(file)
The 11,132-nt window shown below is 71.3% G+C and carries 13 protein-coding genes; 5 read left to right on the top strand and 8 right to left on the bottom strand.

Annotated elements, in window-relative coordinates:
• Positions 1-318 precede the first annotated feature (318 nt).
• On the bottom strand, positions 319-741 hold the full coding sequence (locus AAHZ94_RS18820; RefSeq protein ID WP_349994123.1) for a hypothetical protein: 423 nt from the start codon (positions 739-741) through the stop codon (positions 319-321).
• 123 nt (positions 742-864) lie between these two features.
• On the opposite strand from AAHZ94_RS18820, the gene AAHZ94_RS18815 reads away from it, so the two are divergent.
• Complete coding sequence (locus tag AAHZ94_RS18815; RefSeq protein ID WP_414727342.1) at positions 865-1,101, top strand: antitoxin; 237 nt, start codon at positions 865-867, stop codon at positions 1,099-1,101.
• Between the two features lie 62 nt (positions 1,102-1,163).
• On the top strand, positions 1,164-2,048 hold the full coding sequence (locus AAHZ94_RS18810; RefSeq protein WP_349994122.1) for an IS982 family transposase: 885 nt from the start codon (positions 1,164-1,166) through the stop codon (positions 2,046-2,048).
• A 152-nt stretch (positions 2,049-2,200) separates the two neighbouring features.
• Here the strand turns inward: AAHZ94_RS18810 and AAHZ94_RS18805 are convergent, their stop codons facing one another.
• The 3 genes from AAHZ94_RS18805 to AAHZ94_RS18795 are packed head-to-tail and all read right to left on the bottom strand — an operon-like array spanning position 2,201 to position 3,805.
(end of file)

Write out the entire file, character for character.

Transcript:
The 11,132-nt window shown below is 71.3% G+C and carries 13 protein-coding genes; 5 read left to right on the top strand and 8 right to left on the bottom strand.

Annotated elements, in window-relative coordinates:
• Positions 1-318 precede the first annotated feature (318 nt).
• On the bottom strand, positions 319-741 hold the full coding sequence (locus AAHZ94_RS18820; RefSeq protein ID WP_349994123.1) for a hypothetical protein: 423 nt from the start codon (positions 739-741) through the stop codon (positions 319-321).
• 123 nt (positions 742-864) lie between these two features.
• On the opposite strand from AAHZ94_RS18820, the gene AAHZ94_RS18815 reads away from it, so the two are divergent.
• Complete coding sequence (locus tag AAHZ94_RS18815; RefSeq protein ID WP_414727342.1) at positions 865-1,101, top strand: antitoxin; 237 nt, start codon at positions 865-867, stop codon at positions 1,099-1,101.
• Between the two features lie 62 nt (positions 1,102-1,163).
• On the top strand, positions 1,164-2,048 hold the full coding sequence (locus AAHZ94_RS18810; RefSeq protein WP_349994122.1) for an IS982 family transposase: 885 nt from the start codon (positions 1,164-1,166) through the stop codon (positions 2,046-2,048).
• A 152-nt stretch (positions 2,049-2,200) separates the two neighbouring features.
• Here the strand turns inward: AAHZ94_RS18810 and AAHZ94_RS18805 are convergent, their stop codons facing one another.
• The 3 genes from AAHZ94_RS18805 to AAHZ94_RS18795 are packed head-to-tail and all read right to left on the bottom strand — an operon-like array spanning position 2,201 to position 3,805.